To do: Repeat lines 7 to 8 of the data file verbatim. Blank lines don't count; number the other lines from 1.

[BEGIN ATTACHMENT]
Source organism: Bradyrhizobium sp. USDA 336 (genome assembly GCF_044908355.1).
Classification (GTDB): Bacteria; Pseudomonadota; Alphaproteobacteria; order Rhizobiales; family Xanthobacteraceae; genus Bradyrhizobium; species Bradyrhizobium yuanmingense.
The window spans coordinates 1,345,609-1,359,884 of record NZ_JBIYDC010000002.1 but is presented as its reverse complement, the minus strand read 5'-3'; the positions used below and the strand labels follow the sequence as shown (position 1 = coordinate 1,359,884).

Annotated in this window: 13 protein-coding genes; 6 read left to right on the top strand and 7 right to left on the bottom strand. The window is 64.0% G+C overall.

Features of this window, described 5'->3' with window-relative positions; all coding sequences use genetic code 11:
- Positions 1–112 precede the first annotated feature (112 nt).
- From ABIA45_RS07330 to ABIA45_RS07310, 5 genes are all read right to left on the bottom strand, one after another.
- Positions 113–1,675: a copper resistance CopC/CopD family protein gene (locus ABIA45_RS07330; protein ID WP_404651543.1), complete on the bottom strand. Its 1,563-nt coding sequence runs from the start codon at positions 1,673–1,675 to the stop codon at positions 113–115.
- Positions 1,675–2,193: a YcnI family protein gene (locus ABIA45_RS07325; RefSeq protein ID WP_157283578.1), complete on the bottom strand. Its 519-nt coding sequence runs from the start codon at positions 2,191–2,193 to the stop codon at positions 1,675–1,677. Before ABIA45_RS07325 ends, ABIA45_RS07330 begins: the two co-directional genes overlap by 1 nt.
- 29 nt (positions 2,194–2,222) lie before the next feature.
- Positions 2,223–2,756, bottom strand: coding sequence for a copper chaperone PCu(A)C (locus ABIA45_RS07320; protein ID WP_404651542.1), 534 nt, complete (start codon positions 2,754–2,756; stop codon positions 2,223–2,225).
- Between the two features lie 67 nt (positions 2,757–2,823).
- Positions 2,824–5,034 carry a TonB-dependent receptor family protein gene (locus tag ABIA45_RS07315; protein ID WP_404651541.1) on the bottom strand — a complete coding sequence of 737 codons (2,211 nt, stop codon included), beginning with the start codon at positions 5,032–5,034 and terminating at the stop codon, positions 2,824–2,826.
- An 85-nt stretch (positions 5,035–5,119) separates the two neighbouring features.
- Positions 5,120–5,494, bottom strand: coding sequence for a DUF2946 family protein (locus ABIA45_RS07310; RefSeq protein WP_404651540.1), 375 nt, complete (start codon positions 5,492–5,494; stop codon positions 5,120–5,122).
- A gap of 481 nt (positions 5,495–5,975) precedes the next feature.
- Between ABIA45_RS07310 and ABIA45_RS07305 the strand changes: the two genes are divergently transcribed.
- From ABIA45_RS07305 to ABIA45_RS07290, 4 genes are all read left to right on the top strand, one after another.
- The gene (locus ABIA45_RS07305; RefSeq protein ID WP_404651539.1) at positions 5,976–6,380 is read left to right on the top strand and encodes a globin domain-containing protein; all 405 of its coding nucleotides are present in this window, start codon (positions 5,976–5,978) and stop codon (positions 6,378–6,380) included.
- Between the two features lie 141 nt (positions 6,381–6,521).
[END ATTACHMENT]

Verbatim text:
- From ABIA45_RS07330 to ABIA45_RS07310, 5 genes are all read right to left on the bottom strand, one after another.
- Positions 113–1,675: a copper resistance CopC/CopD family protein gene (locus ABIA45_RS07330; protein ID WP_404651543.1), complete on the bottom strand. Its 1,563-nt coding sequence runs from the start codon at positions 1,673–1,675 to the stop codon at positions 113–115.